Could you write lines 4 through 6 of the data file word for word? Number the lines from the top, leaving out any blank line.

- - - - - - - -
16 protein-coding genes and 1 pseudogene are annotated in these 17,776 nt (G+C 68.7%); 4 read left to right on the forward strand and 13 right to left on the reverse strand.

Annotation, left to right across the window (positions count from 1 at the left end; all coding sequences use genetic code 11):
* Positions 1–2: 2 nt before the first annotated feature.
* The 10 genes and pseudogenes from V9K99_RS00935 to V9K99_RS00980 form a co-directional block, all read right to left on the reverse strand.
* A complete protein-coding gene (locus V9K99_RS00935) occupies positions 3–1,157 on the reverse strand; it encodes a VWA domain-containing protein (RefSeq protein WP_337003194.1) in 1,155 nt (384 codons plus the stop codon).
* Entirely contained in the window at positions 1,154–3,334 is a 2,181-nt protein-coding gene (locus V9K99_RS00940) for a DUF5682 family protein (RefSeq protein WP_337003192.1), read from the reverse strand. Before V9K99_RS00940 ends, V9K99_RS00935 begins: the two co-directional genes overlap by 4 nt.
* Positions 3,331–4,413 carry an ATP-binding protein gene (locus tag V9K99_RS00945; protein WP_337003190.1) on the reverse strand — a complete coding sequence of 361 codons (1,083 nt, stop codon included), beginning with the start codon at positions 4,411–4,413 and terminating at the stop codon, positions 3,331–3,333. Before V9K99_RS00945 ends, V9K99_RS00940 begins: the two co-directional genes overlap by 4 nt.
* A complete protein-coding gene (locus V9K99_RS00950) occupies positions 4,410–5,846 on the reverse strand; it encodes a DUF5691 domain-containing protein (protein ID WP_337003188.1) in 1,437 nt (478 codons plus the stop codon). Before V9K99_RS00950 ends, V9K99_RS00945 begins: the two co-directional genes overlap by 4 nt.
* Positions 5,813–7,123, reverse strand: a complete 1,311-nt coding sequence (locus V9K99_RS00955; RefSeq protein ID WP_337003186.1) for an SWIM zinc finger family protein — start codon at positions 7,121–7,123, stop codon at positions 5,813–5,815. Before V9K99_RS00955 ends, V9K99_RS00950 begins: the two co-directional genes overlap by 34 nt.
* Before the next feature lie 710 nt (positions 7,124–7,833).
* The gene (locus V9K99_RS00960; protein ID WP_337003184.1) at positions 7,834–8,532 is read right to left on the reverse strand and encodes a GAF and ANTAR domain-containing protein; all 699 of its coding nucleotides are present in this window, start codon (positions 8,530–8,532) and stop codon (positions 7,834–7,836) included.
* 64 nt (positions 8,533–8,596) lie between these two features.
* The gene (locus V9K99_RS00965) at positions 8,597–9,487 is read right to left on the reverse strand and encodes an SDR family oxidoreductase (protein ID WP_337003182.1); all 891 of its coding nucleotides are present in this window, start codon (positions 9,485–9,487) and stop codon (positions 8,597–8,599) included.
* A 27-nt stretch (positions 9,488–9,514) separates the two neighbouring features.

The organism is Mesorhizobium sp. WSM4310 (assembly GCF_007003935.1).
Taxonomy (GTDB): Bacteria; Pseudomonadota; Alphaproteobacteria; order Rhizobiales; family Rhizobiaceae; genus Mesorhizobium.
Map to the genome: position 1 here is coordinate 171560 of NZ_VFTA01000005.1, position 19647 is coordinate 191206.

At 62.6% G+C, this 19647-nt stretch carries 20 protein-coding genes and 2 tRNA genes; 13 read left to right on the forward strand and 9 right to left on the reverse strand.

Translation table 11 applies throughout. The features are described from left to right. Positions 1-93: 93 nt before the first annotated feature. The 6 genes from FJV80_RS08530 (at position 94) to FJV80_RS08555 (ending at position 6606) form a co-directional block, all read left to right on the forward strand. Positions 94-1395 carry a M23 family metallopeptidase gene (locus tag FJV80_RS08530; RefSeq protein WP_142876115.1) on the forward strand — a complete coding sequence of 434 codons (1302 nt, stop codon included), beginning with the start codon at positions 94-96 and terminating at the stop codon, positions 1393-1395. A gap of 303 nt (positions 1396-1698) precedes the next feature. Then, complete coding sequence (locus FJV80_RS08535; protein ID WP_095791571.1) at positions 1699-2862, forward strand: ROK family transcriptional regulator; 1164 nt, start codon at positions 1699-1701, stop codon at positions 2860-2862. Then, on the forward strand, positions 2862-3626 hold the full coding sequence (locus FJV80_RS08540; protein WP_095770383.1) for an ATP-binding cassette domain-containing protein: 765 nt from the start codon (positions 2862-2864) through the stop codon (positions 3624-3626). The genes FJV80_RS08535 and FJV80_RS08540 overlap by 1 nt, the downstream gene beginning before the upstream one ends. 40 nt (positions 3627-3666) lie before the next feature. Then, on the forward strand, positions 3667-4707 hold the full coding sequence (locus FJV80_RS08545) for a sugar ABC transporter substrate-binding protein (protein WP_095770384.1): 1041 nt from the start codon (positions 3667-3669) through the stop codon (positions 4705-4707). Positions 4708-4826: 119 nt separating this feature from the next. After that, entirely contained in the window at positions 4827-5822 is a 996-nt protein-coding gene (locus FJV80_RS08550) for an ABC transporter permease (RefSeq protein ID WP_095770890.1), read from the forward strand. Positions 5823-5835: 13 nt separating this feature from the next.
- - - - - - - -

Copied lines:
* The 10 genes and pseudogenes from V9K99_RS00935 to V9K99_RS00980 form a co-directional block, all read right to left on the reverse strand.
* A complete protein-coding gene (locus V9K99_RS00935) occupies positions 3–1,157 on the reverse strand; it encodes a VWA domain-containing protein (RefSeq protein WP_337003194.1) in 1,155 nt (384 codons plus the stop codon).
* Entirely contained in the window at positions 1,154–3,334 is a 2,181-nt protein-coding gene (locus V9K99_RS00940) for a DUF5682 family protein (RefSeq protein WP_337003192.1), read from the reverse strand. Before V9K99_RS00940 ends, V9K99_RS00935 begins: the two co-directional genes overlap by 4 nt.